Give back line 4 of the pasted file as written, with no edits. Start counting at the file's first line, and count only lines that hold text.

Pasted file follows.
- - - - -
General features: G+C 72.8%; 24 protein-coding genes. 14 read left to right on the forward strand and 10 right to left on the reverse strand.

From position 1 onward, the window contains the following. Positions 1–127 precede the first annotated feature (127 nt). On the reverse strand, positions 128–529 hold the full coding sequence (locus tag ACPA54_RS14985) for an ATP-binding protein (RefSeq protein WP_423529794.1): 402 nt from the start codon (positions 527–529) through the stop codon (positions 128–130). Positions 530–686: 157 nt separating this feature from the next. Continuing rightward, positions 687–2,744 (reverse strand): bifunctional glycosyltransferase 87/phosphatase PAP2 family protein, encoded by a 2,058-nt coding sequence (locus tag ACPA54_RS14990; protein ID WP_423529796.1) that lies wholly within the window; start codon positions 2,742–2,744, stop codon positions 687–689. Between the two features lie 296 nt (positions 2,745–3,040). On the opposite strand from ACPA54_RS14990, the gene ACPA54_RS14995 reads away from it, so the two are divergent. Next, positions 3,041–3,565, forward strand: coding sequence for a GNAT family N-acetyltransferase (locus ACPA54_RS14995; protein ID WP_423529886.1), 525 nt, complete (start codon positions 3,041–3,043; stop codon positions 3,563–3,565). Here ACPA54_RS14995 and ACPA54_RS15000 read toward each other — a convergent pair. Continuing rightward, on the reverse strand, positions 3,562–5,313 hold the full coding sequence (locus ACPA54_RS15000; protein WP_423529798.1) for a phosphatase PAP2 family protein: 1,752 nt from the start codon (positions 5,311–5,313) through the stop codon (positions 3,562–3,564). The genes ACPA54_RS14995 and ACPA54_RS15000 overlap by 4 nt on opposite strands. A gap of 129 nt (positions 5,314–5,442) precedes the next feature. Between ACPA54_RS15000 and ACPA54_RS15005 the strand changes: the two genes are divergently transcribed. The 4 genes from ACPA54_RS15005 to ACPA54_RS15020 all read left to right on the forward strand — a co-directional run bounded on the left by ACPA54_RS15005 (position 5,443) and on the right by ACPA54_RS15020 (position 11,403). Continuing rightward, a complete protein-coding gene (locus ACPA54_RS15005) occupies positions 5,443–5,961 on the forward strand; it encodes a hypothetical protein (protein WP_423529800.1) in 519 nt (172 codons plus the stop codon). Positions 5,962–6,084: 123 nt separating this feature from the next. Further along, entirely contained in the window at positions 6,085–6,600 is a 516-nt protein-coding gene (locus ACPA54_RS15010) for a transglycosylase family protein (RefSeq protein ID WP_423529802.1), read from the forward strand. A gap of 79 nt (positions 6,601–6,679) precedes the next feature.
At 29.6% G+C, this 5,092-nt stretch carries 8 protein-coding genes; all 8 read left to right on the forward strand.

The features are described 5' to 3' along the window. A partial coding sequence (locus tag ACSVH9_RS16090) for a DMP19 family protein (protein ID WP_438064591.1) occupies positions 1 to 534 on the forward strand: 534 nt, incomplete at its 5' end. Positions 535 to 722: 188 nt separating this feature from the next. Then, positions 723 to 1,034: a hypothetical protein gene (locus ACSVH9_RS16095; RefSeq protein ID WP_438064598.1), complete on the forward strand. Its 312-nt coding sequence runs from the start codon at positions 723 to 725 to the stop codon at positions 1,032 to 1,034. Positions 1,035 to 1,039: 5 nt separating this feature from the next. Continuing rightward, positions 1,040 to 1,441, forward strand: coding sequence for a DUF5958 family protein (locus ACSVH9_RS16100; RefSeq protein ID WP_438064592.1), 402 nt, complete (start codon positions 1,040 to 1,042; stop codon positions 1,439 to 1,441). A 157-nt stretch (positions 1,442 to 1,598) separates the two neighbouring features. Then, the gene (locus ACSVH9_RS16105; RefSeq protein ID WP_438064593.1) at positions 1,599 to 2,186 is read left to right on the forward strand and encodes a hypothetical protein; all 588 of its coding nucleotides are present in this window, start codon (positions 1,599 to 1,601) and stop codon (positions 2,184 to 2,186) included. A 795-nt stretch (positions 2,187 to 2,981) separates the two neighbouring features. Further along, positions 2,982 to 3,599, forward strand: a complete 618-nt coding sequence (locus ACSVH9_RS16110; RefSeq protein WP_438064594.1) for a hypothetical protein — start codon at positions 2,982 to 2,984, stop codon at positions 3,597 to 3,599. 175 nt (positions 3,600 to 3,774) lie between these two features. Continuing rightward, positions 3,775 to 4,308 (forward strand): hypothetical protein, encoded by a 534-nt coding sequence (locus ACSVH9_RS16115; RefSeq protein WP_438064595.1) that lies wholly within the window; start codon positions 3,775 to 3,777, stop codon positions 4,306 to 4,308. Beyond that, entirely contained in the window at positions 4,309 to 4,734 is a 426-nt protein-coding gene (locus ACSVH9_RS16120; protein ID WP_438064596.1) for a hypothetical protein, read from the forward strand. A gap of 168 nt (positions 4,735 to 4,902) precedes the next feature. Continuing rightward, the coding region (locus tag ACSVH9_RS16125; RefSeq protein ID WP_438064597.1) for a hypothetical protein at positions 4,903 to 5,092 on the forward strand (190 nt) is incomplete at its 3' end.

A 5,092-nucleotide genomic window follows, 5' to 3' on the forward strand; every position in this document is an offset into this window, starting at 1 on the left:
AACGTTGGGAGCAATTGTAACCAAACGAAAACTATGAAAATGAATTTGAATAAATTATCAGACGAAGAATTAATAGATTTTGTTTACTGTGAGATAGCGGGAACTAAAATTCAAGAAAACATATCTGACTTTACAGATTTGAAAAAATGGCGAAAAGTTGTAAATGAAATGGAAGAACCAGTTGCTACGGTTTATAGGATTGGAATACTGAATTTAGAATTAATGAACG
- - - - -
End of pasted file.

The features are described 5' to 3' along the window. A partial coding sequence (locus tag ACSVH9_RS16090) for a DMP19 family protein (protein ID WP_438064591.1) occupies positions 1 to 534 on the forward strand: 534 nt, incomplete at its 5' end. Positions 535 to 722: 188 nt separating this feature from the next. Then, positions 723 to 1,034: a hypothetical protein gene (locus ACSVH9_RS16095; RefSeq protein ID WP_438064598.1), complete on the forward strand. Its 312-nt coding sequence runs from the start codon at positions 723 to 725 to the stop codon at positions 1,032 to 1,034. Positions 1,035 to 1,039: 5 nt separating this feature from the next. Continuing rightward, positions 1,040 to 1,441, forward strand: coding sequence for a DUF5958 family protein (locus ACSVH9_RS16100; RefSeq protein ID WP_438064592.1), 402 nt, complete (start codon positions 1,040 to 1,042; stop codon positions 1,439 to 1,441). A 157-nt stretch (positions 1,442 to 1,598) separates the two neighbouring features. Then, the gene (locus ACSVH9_RS16105; RefSeq protein ID WP_438064593.1) at positions 1,599 to 2,186 is read left to right on the forward strand and encodes a hypothetical protein; all 588 of its coding nucleotides are present in this window, start codon (positions 1,599 to 1,601) and stop codon (positions 2,184 to 2,186) included. A 795-nt stretch (positions 2,187 to 2,981) separates the two neighbouring features. Further along, positions 2,982 to 3,599, forward strand: a complete 618-nt coding sequence (locus ACSVH9_RS16110; RefSeq protein WP_438064594.1) for a hypothetical protein — start codon at positions 2,982 to 2,984, stop codon at positions 3,597 to 3,599. 175 nt (positions 3,600 to 3,774) lie between these two features. Continuing rightward, positions 3,775 to 4,308 (forward strand): hypothetical protein, encoded by a 534-nt coding sequence (locus ACSVH9_RS16115; RefSeq protein WP_438064595.1) that lies wholly within the window; start codon positions 3,775 to 3,777, stop codon positions 4,306 to 4,308. Beyond that, entirely contained in the window at positions 4,309 to 4,734 is a 426-nt protein-coding gene (locus ACSVH9_RS16120; protein ID WP_438064596.1) for a hypothetical protein, read from the forward strand. A gap of 168 nt (positions 4,735 to 4,902) precedes the next feature. Continuing rightward, the coding region (locus tag ACSVH9_RS16125; RefSeq protein ID WP_438064597.1) for a hypothetical protein at positions 4,903 to 5,092 on the forward strand (190 nt) is incomplete at its 3' end.